The Lynx does not have a master point at the apex of the body where the poles cross which is a standard feature of two pole designed tents. Instead  it has a regular old clip in the center and you choose which pole you want to clip to it.
The Lynx does not have a master point at the apex of the body where the poles cross which is a standard feature of two pole designed tents. Instead, it has a regular old clip in the center and you choose which pole you want to clip to it.

Weather Resistance


The Lynx held up well to the moisture our testers encountered. We are concerned that the design and construction quality could become issues in serious weather. The Lynx has the tallest peak height of all the tents we tested, and this, along with its two-door design, could make it a sail in moderate to high winds. In contrast, the Hilleberg Anjan GT is relatively low-slung and rides tough winds far more easily.

We did experience some condensation after a cool, damp night, and ventilation in the tent was overall not its strong point. Both the Big Agnes Rattlesnake SL 2 mtnGLO and the Big Agnes Copper Spur HV UL2 offer far better ventilation for damp conditions.

The Lynx has the tallest peak height of all the tents we tested. This  along with its two-door design  could make it a sail in moderate to high winds.
The Lynx has the tallest peak height of all the tents we tested. This, along with its two-door design, could make it a sail in moderate to high winds.

Durability


While the 75D 185T polyester fabric was heavy and "crinkly", we deduced that it would seemingly wear well. The Lynx must be aired out carefully after each use due to interior condensation, and stored properly. Considering how many campers will not take the time to properly dry and stow the tent, this was a concern with our testers. That said, with care and use and moderate conditions, the Lynx should last car-campers and occasional backpackers for several years. If you're looking for a tent that will last… and last… and last, explore the Hilleberg Anjan GT and the Big Agnes Rattlesnake SL2 mtnGLO.

This photo highlights the zipper quality and material of the Lynx; when compared to the top contenders in our fleet  this tent did not earn high scores. However  it's a great option for beginner or occasional backpackers.
This photo highlights the zipper quality and material of the Lynx; when compared to the top contenders in our fleet, this tent did not earn high scores. However, it's a great option for beginner or occasional backpackers.

Weight and Packed Size


At six pounds, this is the heaviest tent we tested. The next heaviest tent in our review was the NEMO Galaxi 2, at 5 pounds 8 ounces. The Lynx is also a large, bulky tent with a packed size of 6 x 20.5 inches, whereas the Galaxi packs down to 18 x 6.5 in. Considering the weight and dimensions, this makes the Lynx 2 a great candidate for splitting up among two people, or for riding along in your car, but makes it difficult for one person to hike long distances with.

The lightest tent in our review is the Big Agnes Fly Creek HV (2 pounds, 5.6 ounces) and the Tarptent Double Rainbow, which weighs in at 2 pounds 15 ounces. Other light weight contenders include the Big Agnes Copper Spur HV 2 (3 pounds, 1 ounce), NEMO Dagger 2 (3 pounds, 12 ounces), The North Face Triarch (3 pounds, 12 ounces) and the MSR Hubba Hubba NX (3 pounds, 13 ounces). Similarly, the packed sizes for the Double Rainbow and Fly Creek HV scored well in the packed size and were the smallest in our fleet.

All of our contenders. From left to right: NEMO Galaxi  Alps Lynx  REI Half Dome 2 Plus  Eureka Midori  Sierra Designs Clip Flashlight  Big Agnes Copper Spur HV  Hilleberg Anjan  NEMO Dagger  Tarptent Double Rainbow  Kelty Salida 2  and Marmot Catalyst.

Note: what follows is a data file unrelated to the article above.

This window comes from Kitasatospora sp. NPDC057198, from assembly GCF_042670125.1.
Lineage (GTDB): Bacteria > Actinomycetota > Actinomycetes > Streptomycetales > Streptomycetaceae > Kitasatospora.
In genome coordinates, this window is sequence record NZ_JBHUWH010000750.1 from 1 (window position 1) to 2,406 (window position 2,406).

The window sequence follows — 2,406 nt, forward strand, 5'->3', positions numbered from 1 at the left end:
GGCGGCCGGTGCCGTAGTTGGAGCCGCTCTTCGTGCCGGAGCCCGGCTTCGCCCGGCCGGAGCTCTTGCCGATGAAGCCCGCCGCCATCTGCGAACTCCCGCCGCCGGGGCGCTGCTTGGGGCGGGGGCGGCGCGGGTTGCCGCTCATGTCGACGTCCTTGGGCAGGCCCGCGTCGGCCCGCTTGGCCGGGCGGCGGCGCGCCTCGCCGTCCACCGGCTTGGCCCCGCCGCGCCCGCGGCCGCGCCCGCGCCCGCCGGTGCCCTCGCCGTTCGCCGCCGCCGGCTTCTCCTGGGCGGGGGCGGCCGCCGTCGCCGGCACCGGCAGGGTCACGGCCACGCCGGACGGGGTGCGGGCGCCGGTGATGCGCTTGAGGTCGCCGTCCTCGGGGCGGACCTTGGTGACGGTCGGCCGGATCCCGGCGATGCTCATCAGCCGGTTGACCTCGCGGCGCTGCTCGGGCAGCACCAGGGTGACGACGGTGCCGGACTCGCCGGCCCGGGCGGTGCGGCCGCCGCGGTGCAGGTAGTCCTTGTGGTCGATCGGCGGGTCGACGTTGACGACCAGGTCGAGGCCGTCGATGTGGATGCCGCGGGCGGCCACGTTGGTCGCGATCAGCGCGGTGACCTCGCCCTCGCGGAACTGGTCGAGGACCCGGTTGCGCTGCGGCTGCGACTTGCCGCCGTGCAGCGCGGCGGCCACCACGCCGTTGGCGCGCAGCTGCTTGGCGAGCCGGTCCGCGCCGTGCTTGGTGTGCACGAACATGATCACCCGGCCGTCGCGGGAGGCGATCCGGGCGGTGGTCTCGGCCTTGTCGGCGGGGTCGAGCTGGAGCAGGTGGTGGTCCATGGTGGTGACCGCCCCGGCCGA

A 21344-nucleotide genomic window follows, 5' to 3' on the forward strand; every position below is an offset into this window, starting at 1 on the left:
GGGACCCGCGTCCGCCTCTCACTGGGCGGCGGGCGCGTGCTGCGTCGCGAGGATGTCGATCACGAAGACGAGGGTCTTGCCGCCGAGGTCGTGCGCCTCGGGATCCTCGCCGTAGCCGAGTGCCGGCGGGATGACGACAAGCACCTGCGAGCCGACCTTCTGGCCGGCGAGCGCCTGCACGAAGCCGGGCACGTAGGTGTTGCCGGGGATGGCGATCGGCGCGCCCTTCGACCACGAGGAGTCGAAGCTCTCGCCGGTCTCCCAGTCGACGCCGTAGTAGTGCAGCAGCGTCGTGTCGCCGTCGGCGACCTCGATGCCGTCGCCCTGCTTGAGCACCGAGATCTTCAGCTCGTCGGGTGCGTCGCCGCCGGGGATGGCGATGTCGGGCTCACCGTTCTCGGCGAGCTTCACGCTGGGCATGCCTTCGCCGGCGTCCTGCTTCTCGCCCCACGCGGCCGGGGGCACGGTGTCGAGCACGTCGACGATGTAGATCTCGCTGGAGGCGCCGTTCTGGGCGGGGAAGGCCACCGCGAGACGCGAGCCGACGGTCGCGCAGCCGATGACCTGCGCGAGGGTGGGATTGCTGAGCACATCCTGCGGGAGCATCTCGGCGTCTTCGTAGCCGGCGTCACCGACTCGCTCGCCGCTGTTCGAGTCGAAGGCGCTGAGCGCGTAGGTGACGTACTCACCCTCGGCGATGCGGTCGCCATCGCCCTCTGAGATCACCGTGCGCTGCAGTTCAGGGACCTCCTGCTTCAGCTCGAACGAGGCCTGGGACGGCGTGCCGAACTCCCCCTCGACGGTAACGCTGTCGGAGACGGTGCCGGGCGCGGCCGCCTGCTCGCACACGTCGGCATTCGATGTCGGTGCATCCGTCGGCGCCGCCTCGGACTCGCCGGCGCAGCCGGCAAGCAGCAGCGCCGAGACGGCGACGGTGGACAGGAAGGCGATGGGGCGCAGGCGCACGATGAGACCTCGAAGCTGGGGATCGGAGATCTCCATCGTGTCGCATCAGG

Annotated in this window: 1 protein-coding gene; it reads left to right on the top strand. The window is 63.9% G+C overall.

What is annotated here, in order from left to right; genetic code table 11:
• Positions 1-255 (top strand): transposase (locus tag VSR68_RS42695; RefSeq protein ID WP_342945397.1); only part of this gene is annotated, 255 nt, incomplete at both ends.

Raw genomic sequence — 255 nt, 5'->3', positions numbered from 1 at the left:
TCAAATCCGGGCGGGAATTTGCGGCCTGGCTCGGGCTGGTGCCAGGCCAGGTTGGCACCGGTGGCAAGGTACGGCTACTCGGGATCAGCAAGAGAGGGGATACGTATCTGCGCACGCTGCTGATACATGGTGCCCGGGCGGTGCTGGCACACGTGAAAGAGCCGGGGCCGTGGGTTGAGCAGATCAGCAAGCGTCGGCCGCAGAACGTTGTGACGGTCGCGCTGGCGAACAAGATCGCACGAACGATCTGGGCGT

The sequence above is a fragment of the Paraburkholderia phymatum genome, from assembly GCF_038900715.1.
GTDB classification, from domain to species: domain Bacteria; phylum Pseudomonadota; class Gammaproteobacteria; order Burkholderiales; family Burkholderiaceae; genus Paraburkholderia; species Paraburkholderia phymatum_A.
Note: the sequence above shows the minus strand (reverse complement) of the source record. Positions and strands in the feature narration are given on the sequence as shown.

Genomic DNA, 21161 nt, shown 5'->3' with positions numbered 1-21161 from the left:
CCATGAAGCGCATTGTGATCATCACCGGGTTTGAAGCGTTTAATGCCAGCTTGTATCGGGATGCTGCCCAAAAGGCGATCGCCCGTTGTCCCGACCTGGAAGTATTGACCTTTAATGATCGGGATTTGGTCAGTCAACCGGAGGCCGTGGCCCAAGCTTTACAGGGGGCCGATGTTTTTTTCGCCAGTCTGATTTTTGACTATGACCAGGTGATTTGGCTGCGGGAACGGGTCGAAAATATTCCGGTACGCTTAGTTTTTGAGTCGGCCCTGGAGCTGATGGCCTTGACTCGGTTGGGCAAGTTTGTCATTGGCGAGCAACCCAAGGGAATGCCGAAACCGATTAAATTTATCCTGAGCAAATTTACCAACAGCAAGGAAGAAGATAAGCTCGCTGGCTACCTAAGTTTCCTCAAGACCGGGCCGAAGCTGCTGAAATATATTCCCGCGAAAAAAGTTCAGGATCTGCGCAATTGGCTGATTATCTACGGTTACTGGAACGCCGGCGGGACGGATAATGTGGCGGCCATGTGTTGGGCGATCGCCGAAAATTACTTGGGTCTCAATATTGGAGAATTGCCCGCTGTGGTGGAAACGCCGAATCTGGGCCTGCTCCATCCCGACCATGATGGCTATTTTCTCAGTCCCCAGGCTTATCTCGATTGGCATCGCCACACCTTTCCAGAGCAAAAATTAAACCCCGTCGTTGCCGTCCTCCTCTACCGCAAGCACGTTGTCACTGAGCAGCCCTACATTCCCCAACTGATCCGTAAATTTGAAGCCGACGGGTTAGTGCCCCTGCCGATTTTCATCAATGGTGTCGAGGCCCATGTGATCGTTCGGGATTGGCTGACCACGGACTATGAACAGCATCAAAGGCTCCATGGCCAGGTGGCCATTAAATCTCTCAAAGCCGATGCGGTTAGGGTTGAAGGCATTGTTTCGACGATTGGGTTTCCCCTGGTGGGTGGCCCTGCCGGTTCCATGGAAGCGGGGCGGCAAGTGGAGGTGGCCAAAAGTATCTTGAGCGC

All of our contenders. From left to right: NEMO Galaxi, Alps Lynx, REI Half Dome 2 Plus, Eureka Midori, Sierra Designs Clip Flashlight, Big Agnes Copper Spur HV, Hilleberg Anjan, NEMO Dagger, Tarptent Double Rainbow, Kelty Salida 2, and Marmot Catalyst.

We did enjoy the carry handle and cinch straps on the stuff sack, but the tent felt more designed to be carried from the car to a campsite than thrown in a pack and carried into the backcountry. Another tent with innovative cinch straps in our reviews was the MSR Hubba Hubba NX.

ALPS Lynx 2-Person backpacking tent  felt large and bulky packed into the supplied stuff sack.
ALPS Lynx 2-Person backpacking tent, felt large and bulky packed into the supplied stuff sack.

Value


At $160, this is one of the least expensive tents in our review. The REI Half Dome 2 Plus is a similar tent that has higher quality construction and weighs a pound less. BUT, the Half Dome costs $60 more. The Kelty Salida 2 costs $100 less than the Lynx and weighs 18 oz. less, but offers 5.5 square feet less of interior space.

The Lynx 2 is ideal for the beginner or occasional backpacker. We would only take this tent on short backpacking trips and would be wary to bring it if a storm is lurking in the forecast.
The Lynx 2 is ideal for the beginner or occasional backpacker. We would only take this tent on short backpacking trips and would be wary to bring it if a storm is lurking in the forecast.

Conclusion


As we noted above, the Lynx 2 was one of the lowest-rating tents in our test, but also is the cheapest at $159.99. It is one of the roomiest tents in the review with 37 square feet of interior space (the roomiest tent was the REI Half Dome 2 Plus with 38.1 square feet. We did like the detachable gear loft; there was plenty of interior storage space thanks to the large loft and two small wall pockets. The vestibules offers above-average storage size at a combined 20 square feet, but the tent is quite heavy at 5 lbs. 13 oz.

We love the fast and light pitch option that does not require a footprint. Pitching the Hubba Hubba NX without a footprint needs some creativity with the stakes  and we're not sure how well it will hold up in the wind  but we are still stoked on this option's weight and extra interior space.
We love the fast and light pitch option that does not require a footprint. Pitching the Hubba Hubba NX without a footprint needs some creativity with the stakes, and we're not sure how well it will hold up in the wind, but we are still stoked on this option's weight and extra interior space.

Overall, we'd recommend the Lynx as a decent but not stunning choice for the car-camper who is looking for a lot of interior space with a low price-point. If you're looking for a roomy tent and are willing to spend a little more for a higher-quality product, look at the REI Half Dome 2 Plus, the Big Agnes Rattlesnake SL2 mtnGLO, and the The North Face Triarch 2.

Jessica Haist and Jess McGlothlin